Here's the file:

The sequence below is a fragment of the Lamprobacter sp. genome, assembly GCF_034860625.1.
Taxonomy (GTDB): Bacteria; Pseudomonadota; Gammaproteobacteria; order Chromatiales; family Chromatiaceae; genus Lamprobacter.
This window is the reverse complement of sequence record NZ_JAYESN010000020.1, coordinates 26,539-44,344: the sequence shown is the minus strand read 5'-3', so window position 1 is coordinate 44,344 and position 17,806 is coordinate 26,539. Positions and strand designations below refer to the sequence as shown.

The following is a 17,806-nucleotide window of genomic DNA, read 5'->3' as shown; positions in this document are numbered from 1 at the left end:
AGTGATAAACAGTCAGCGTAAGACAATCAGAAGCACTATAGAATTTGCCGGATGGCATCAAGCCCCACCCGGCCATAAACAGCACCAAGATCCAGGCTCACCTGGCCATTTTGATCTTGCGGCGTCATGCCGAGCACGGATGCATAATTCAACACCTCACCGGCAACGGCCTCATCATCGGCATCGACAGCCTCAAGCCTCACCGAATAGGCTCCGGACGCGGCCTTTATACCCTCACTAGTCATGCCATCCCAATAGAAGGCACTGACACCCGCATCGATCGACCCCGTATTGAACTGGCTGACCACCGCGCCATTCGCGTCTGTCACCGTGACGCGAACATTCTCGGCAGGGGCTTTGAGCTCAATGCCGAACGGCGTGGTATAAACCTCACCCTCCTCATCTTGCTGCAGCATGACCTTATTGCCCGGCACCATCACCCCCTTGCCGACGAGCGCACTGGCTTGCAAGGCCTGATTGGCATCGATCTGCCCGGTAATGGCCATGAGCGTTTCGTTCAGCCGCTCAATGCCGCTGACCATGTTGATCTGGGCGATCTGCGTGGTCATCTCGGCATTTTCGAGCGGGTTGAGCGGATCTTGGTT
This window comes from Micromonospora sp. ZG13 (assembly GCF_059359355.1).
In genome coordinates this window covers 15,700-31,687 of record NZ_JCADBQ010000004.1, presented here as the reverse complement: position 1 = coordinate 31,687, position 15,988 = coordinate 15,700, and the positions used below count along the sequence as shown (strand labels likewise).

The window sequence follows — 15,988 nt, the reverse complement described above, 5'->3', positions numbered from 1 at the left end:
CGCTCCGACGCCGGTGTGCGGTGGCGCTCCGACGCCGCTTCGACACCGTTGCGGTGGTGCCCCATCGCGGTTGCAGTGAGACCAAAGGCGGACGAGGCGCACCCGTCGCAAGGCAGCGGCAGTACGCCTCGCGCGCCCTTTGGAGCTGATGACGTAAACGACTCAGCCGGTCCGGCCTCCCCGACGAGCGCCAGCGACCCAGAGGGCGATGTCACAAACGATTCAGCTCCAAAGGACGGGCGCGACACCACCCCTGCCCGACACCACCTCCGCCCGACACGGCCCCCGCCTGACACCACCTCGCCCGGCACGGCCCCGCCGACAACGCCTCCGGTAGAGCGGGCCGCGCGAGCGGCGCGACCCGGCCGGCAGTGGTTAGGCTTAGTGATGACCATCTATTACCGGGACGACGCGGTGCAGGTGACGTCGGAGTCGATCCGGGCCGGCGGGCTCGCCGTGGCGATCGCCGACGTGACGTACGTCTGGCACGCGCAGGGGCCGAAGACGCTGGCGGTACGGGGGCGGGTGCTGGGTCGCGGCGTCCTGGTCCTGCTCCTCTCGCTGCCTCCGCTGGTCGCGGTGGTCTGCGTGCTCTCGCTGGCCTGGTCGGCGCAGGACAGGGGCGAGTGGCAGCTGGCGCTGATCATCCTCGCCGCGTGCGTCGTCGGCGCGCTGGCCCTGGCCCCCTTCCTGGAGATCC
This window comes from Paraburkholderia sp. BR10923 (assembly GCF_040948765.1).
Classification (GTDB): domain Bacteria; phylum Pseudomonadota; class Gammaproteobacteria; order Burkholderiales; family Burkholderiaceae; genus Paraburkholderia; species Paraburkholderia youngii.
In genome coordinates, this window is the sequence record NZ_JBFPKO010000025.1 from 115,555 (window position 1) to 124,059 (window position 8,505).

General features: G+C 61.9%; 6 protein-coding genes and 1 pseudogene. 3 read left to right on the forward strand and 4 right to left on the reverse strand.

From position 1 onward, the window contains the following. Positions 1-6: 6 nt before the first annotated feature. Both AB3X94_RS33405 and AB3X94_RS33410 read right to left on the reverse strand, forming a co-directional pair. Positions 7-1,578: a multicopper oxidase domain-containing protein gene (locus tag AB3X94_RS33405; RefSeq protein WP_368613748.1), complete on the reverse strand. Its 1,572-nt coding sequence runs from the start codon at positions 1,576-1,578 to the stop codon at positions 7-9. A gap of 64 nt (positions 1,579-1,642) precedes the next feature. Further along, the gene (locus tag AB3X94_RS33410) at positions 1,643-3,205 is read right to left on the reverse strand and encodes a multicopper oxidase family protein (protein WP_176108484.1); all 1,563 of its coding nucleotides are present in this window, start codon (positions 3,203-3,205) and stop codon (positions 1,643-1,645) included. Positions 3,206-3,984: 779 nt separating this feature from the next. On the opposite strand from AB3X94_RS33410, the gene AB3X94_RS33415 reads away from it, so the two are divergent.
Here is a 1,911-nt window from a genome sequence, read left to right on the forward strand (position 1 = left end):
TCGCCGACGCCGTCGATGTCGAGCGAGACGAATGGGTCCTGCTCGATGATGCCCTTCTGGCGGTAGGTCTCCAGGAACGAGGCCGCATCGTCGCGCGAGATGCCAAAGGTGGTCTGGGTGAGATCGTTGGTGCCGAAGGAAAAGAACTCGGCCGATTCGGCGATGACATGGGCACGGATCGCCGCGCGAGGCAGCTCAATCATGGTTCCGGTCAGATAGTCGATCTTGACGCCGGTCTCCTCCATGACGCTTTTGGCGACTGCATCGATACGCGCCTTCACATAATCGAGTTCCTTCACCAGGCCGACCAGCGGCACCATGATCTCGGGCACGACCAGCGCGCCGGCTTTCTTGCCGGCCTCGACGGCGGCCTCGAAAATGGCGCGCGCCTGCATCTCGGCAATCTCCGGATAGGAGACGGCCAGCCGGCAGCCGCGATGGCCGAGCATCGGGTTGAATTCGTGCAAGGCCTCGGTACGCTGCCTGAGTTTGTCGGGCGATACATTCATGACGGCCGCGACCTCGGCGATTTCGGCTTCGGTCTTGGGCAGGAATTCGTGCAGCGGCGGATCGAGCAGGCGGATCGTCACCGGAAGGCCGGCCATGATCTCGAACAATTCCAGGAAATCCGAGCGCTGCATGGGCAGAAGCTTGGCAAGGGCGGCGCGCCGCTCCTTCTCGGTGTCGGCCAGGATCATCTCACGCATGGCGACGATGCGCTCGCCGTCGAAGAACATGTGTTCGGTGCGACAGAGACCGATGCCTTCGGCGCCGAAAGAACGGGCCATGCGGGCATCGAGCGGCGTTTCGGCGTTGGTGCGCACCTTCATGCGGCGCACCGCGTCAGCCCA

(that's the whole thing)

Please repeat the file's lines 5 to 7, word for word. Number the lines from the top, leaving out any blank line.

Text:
AGTGATAAACAGTCAGCGTAAGACAATCAGAAGCACTATAGAATTTGCCGGATGGCATCAAGCCCCACCCGGCCATAAACAGCACCAAGATCCAGGCTCACCTGGCCATTTTGATCTTGCGGCGTCATGCCGAGCACGGATGCATAATTCAACACCTCACCGGCAACGGCCTCATCATCGGCATCGACAGCCTCAAGCCTCACCGAATAGGCTCCGGACGCGGCCTTTATACCCTCACTAGTCATGCCATCCCAATAGAAGGCACTGACACCCGCATCGATCGACCCCGTATTGAACTGGCTGACCACCGCGCCATTCGCGTCTGTCACCGTGACGCGAACATTCTCGGCAGGGGCTTTGAGCTCAATGCCGAACGGCGTGGTATAAACCTCACCCTCCTCATCTTGCTGCAGCATGACCTTATTGCCCGGCACCATCACCCCCTTGCCGACGAGCGCACTGGCTTGCAAGGCCTGATTGGCATCGATCTGCCCGGTAATGGCCATGAGCGTTTCGTTCAGCCGCTCAATGCCGCTGACCATGTTGATCTGGGCGATCTGCGTGGTCATCTCGGCATTTTCGAGCGGGTTGAGCGGATCTTGGTT
This window comes from Micromonospora sp. ZG13 (assembly GCF_059359355.1).
In genome coordinates this window covers 15,700-31,687 of record NZ_JCADBQ010000004.1, presented here as the reverse complement: position 1 = coordinate 31,687, position 15,988 = coordinate 15,700, and the positions used below count along the sequence as shown (strand labels likewise).